Here’s the abstract version of the US Report
Finally rounding myself into shape in terms of redeveloping my website, I’ve decided to develop a few infographics. I have an entire set of releases, but for now, I’ll start off simple. Just a little showing of where the Church is prevalent and where it is not.
101 or more congregations
1 – 100 congregations
Okay, I’ve finally got around to putting together an infographic on the Church of Christ in the United States of America. As I continue with my independent study, I’ll post more graphics and finally, my reports by the end of
2001 – 3000 congregations
1001 – 2000 congregations
501 – 1000 congregations
301 – 500 congregations
201 – 300 congregations
101 – 200 congregations
1 – 100 congregations
I was going through the forums at AcaNetwork [Great network, email me to get in], and a topic piqued my interest. There was/is a discussion centering around whether there could ever be a millionaire artist originating in the church of Christ. Well, my first thought was of course, what about Brandy? Okay, seriously, my thought was, there is always that possibility, and then, my immediate thought led me to research [that’s just what we do here].
Well, first a quick lesson in Marketing:
The first thing you’re taught in business school, or even high school marketing classes for that matter is the Marketing Mix; Product, Price, Place & Promotion. Now, for the purposes of this article, we’re going to just assume that all things are equal here, that being, the artist is of magnificent quality, that the overall market can bare another music artist, and that there is indeed an audience for said artist.
I previously brought up the idea of the Marketing Mix because there is an inherent lacking in one area that would prohibit the millionaire artist idea; Place. Place, that is, the proper distribution channels necessary to accommodate demand for the product being offered. Once a clear barrier for any artist outside of the industry model, now not so much. But, once again, for the purposes of this posting, I’ll assume that this could be worked out.
So, you want to be a millionaire Christian acappella music artist? Well, let’s play with some semantic ideals first. Let’s assume:
There are so many that assume that the road to a million dollars is going to come by selling a million albums. Not Gonna Happen. The reality is that the road to building a million is going to begin with an immaculately planned strategic ground game, meaning, there is going to have to be, somewhere in your organization, an immensely talented marketing strategist working in the background along with a worldclass support team.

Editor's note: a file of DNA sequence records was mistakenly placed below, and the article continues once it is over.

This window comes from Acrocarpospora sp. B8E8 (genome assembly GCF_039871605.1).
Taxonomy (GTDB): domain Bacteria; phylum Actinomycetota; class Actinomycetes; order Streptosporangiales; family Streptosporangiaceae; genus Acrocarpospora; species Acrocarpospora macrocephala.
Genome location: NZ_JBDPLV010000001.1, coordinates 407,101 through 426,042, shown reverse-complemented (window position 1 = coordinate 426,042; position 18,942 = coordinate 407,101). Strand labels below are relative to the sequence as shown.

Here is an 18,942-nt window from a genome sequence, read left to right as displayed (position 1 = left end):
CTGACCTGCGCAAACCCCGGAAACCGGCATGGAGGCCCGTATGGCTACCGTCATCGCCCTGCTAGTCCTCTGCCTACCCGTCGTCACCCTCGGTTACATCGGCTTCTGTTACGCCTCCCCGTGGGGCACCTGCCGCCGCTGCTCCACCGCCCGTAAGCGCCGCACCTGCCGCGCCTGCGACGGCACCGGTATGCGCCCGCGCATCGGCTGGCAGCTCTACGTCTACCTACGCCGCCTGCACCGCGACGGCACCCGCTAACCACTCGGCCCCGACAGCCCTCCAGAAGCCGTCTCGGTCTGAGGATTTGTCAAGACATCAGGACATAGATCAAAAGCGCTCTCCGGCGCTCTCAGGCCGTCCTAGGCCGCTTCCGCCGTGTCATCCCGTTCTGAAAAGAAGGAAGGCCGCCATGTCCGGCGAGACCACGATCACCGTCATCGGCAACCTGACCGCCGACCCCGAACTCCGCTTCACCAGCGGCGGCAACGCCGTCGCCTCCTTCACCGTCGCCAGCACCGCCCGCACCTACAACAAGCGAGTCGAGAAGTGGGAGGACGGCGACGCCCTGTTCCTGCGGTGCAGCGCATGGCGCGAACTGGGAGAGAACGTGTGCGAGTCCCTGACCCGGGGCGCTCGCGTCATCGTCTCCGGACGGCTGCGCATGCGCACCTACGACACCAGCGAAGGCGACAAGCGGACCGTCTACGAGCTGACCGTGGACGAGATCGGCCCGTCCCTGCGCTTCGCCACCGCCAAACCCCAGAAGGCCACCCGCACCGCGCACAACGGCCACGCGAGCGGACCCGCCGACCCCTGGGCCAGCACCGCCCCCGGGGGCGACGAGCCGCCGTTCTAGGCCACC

Alright, let’s get to it.
More realistic is thinking plan first. There are fifty states in the continental United states, but we’re only going to work with 40 of them. Any 40, you pick. Now, in each state we’re going to concentrate on selling 1000 albums which is going to give us a total sold of 40,000 albums sold. Now, if we look at the going rate in the church of Christ of $15.00, the, let’s look at the numbers:
40,000 albums sold x $15.00 = $600,000.00
Well, we’re already 60% of the way there. This is all assuming that you hit your maximum amount sold in every state. In every state you would have had to have sold 1000 cd’s.
$1,000,000 – $600,000= $400,000 remaining
Now, this is where the real work begins. Remember, we’re looking to build this million with this one album campaign, so, we need to create supplemental income around the album. The most likely route is the touring route. The idea here is to be proactive and plan the concerts yourself, controlling the gate and setting your own revenue model.
For this model, we’ll suppose that, of the 1000 in each state who purchased the album, around 56% end up attending the concert.
1000 x 55.56% = 555 attendees
Now, it doesn’t matter how the 555 get broken down, be it 2, 3, or 100 concerts in each state, but, the price must be set at a constant $15.00 rate. At this rate we’ll be looking at a gate of $8,325 in each state.
555 attendees x $15.00 admission= $8325.00
Quantify this in the 40 states and it adds up rather quickly.
$8325.00 (gate) x 40 states = $330,000
Now, if we’ve been good stewards and haven’t been dipping into the cookie jar, you should have a substantial amount of income from album sales and touring.
$600,000 (album sales) + $330,000 (touring)= $933,000.00 gross
Okay, so now we’re at $933,000 with a somewhat modest base (by general standards) of 40,000 fans. Let’s see where we’re at on the road to millionairedom [new word!]
$1,000,000.00 – $933,000.00 = $67,000.00
With $67,000.00 left to accumulate on the road to millionaire status, merchandise is the most viable route and also the one least sought after in the real market of Christian acappella music. Sure, every artist puts out the $15 cd, and everyone goes out on the road, but, how many actually have extension items [souvenirs] ready for distribution? Looking back at our concert formula with 555 attendees in each state, we need only 66 of those to purchase a souvenir t-shirt at the ever modest rate of $15.00 each.